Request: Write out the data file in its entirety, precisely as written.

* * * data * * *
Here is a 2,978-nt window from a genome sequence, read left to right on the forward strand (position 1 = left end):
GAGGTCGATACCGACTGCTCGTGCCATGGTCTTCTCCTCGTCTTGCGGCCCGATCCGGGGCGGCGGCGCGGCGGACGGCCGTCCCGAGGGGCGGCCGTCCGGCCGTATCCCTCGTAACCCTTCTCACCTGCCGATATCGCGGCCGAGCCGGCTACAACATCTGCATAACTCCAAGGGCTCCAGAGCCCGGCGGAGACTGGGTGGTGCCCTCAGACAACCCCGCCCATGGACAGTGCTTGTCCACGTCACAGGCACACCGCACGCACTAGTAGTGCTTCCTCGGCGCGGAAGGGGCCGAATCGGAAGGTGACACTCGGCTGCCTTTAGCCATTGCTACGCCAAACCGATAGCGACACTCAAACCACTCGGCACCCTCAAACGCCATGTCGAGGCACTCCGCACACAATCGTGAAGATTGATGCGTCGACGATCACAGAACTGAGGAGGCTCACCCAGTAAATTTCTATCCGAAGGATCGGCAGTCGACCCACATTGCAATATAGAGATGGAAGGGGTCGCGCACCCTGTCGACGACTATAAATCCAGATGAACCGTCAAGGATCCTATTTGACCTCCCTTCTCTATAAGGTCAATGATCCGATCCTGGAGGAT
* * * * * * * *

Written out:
Here is a 2,978-nt window from a genome sequence, read left to right on the forward strand (position 1 = left end):
GAGGTCGATACCGACTGCTCGTGCCATGGTCTTCTCCTCGTCTTGCGGCCCGATCCGGGGCGGCGGCGCGGCGGACGGCCGTCCCGAGGGGCGGCCGTCCGGCCGTATCCCTCGTAACCCTTCTCACCTGCCGATATCGCGGCCGAGCCGGCTACAACATCTGCATAACTCCAAGGGCTCCAGAGCCCGGCGGAGACTGGGTGGTGCCCTCAGACAACCCCGCCCATGGACAGTGCTTGTCCACGTCACAGGCACACCGCACGCACTAGTAGTGCTTCCTCGGCGCGGAAGGGGCCGAATCGGAAGGTGACACTCGGCTGCCTTTAGCCATTGCTACGCCAAACCGATAGCGACACTCAAACCACTCGGCACCCTCAAACGCCATGTCGAGGCACTCCGCACACAATCGTGAAGATTGATGCGTCGACGATCACAGAACTGAGGAGGCTCACCCAGTAAATTTCTATCCGAAGGATCGGCAGTCGACCCACATTGCAATATAGAGATGGAAGGGGTCGCGCACCCTGTCGACGACTATAAATCCAGATGAACCGTCAAGGATCCTATTTGACCTCCCTTCTCTATAAGGTCAATGATCCGATCCTGGAGGAT